Uptown Bourgeois is an art space for the creative works of freelance writer, editor, author, and content creator Jefferey Spivey.
My Tweet About Black Lives Matter Is Making People Angry

My Tweet About Black Lives Matter Is Making People Angry

On July 13, I shared a 12-second video of eight Black Lives Matter protestors standing peacefully outside of the main New York Fashion Week: Men’s venue.  They were clad in black t-shirts that showed a mixture of blank slates and messages like ‘Stop Killing Us’.

The text of my tweet was simple: “Awareness should be everywhere.  Fashion isn’t excluded.”  My tweet means what it means.  There’s no hidden political context.  There’s no critique of this movement or any other one. Fashion Weeks in general often serve as a method of escapism.  They rarely get political, and when they do, it isn’t particularly impactful.  Libertine used a tinge of faux activism in its February runway show.  It was more a statement of the need for love in the world and lacked real political gravitas.  My tweet simply meant that the fashion industry shouldn’t get a free pass when it comes to national events that impact its attendees, designers, executives and models.  The impact of what’s happening across America shouldn’t be completely erased from Fashion Week.

After watching the terror, hate, and deep-rooted racism unleashed across America after the deaths of Philando Castile and Alton Sterling were caught on video, attending NYFWM made me feel guilty.  There were people out there on the streets protesting.  They were risking their freedom and enduring abuse to make sure America listens.  And what was I doing?  I was on the front lines of social media seeking to add productivity to the race conversation.  I was signing every petition that hit my inbox.  But I wasn’t physically fighting.  And then, to top it all off, I was going to Fashion Week-an event in which I was sure the influence of national and global events would be all but absent.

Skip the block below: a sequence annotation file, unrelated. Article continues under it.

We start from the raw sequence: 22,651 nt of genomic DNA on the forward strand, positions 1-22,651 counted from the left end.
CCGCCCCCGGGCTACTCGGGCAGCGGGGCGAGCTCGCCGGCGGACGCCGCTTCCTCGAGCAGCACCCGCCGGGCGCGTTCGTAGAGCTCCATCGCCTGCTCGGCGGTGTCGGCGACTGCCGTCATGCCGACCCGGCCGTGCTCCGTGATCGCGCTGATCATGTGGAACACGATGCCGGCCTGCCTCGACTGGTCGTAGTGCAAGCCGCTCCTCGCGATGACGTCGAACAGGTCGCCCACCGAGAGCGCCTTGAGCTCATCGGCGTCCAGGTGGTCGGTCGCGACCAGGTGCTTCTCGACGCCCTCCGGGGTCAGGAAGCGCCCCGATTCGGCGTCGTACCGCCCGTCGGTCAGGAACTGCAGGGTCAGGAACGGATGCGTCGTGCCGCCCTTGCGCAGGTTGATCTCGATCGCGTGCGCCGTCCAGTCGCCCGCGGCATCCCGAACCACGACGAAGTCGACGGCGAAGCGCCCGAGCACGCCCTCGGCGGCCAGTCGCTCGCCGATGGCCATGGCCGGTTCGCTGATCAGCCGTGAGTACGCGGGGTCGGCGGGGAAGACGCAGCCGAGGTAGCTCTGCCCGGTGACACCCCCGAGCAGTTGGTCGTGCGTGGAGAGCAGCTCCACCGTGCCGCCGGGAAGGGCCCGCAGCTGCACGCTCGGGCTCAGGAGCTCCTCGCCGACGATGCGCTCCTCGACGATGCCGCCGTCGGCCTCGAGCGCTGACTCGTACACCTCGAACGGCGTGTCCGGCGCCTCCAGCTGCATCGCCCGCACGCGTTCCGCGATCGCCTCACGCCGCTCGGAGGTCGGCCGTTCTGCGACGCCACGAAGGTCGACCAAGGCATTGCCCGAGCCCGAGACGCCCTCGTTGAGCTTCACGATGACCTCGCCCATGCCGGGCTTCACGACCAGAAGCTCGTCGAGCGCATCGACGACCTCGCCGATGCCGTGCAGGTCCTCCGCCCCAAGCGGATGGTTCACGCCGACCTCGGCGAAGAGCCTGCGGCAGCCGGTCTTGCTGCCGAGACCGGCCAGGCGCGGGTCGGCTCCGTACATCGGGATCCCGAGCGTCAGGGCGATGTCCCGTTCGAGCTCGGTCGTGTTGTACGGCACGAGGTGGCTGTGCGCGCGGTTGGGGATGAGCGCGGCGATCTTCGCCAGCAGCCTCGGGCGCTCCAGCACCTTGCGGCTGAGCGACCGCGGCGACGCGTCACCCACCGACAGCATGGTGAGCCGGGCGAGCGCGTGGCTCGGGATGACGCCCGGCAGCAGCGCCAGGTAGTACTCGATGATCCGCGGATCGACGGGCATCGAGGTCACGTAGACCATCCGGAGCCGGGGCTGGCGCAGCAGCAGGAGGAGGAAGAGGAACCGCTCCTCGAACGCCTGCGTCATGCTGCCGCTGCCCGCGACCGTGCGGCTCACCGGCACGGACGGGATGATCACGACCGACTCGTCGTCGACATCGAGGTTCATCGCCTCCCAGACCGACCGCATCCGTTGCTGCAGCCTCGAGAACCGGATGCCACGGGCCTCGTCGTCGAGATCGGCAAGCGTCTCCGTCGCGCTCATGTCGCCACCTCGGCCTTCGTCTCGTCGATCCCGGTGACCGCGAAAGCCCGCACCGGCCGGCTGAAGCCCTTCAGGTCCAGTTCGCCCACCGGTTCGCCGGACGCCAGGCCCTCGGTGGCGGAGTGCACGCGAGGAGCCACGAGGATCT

"I was on the front lines of social media seeking to add productivity to the race conversation.  I was signing every petition that hit my inbox.  But I wasn’t physically fighting."

I first saw the protestors on my way into the venue.  And I admit, I didn’t immediately respond.  I was running late for the Robert Geller runway show.  I was already on edge after a tense ride through gridlocked traffic on the West Side Highway.  I shuffled past them and silently hoped they’d still be there when I left.

They were.  So I took that video and shared it across all my social media accounts.  The response was minimal.  But from the interactions I received, it was mostly positive.  The tweet received the least action of all with just a couple likes and one retweet.  I was sure it’d be buried in my timeline as I moved on to other issues and media.

But somehow, my tweet picked up steam.  After sitting dormant for two days, I noticed an uptick in activity.  At the moment, it has been retweeted 173 times and liked 268 times.  Not exactly viral.  However, for a Twitter user whose tweets max out at 2-3 retweets on a regular basis, this is pretty major.  The last time I saw this much interaction from one tweet was when I wrote about Zayn’s Met Gala outfit.